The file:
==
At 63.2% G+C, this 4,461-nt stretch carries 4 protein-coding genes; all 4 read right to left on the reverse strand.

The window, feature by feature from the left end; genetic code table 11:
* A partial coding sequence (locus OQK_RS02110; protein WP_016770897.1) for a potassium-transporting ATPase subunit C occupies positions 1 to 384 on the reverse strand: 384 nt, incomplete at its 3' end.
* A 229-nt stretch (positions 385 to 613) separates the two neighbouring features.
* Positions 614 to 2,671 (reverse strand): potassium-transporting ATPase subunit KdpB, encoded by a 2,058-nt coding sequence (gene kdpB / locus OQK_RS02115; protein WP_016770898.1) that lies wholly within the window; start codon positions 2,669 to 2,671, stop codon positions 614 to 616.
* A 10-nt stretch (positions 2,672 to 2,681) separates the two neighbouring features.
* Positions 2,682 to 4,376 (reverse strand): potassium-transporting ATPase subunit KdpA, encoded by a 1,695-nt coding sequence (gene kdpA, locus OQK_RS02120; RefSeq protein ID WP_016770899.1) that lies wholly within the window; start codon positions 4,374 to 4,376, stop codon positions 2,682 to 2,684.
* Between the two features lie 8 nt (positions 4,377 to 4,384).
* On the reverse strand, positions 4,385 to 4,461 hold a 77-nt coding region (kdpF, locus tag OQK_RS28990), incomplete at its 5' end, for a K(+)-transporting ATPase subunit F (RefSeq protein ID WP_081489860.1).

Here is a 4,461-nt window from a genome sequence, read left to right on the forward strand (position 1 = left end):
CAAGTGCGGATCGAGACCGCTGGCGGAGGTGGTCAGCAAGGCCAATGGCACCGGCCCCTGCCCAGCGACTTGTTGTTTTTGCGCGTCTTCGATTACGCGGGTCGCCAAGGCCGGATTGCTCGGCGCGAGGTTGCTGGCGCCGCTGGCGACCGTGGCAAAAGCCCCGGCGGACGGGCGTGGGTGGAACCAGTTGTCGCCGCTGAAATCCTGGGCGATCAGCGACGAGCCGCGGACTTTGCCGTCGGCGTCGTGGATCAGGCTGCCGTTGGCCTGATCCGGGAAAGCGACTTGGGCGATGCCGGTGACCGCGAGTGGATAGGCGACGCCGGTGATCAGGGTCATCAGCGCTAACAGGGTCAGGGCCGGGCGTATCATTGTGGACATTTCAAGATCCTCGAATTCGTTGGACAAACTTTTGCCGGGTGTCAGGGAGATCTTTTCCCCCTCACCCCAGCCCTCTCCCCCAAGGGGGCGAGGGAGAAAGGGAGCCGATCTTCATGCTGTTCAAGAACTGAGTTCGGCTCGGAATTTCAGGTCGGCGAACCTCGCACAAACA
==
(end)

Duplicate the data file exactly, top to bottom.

At 63.2% G+C, this 4,461-nt stretch carries 4 protein-coding genes; all 4 read right to left on the reverse strand.

The window, feature by feature from the left end; genetic code table 11:
* A partial coding sequence (locus OQK_RS02110; protein WP_016770897.1) for a potassium-transporting ATPase subunit C occupies positions 1 to 384 on the reverse strand: 384 nt, incomplete at its 3' end.
* A 229-nt stretch (positions 385 to 613) separates the two neighbouring features.
* Positions 614 to 2,671 (reverse strand): potassium-transporting ATPase subunit KdpB, encoded by a 2,058-nt coding sequence (gene kdpB / locus OQK_RS02115; protein WP_016770898.1) that lies wholly within the window; start codon positions 2,669 to 2,671, stop codon positions 614 to 616.
* A 10-nt stretch (positions 2,672 to 2,681) separates the two neighbouring features.
* Positions 2,682 to 4,376 (reverse strand): potassium-transporting ATPase subunit KdpA, encoded by a 1,695-nt coding sequence (gene kdpA, locus OQK_RS02120; RefSeq protein ID WP_016770899.1) that lies wholly within the window; start codon positions 4,374 to 4,376, stop codon positions 2,682 to 2,684.
* Between the two features lie 8 nt (positions 4,377 to 4,384).
* On the reverse strand, positions 4,385 to 4,461 hold a 77-nt coding region (kdpF, locus tag OQK_RS28990), incomplete at its 5' end, for a K(+)-transporting ATPase subunit F (RefSeq protein ID WP_081489860.1).

Here is a 4,461-nt window from a genome sequence, read left to right on the forward strand (position 1 = left end):
CAAGTGCGGATCGAGACCGCTGGCGGAGGTGGTCAGCAAGGCCAATGGCACCGGCCCCTGCCCAGCGACTTGTTGTTTTTGCGCGTCTTCGATTACGCGGGTCGCCAAGGCCGGATTGCTCGGCGCGAGGTTGCTGGCGCCGCTGGCGACCGTGGCAAAAGCCCCGGCGGACGGGCGTGGGTGGAACCAGTTGTCGCCGCTGAAATCCTGGGCGATCAGCGACGAGCCGCGGACTTTGCCGTCGGCGTCGTGGATCAGGCTGCCGTTGGCCTGATCCGGGAAAGCGACTTGGGCGATGCCGGTGACCGCGAGTGGATAGGCGACGCCGGTGATCAGGGTCATCAGCGCTAACAGGGTCAGGGCCGGGCGTATCATTGTGGACATTTCAAGATCCTCGAATTCGTTGGACAAACTTTTGCCGGGTGTCAGGGAGATCTTTTCCCCCTCACCCCAGCCCTCTCCCCCAAGGGGGCGAGGGAGAAAGGGAGCCGATCTTCATGCTGTTCAAGAACTGAGTTCGGCTCGGAATTTCAGGTCGGCGAACCTCGCACAAACA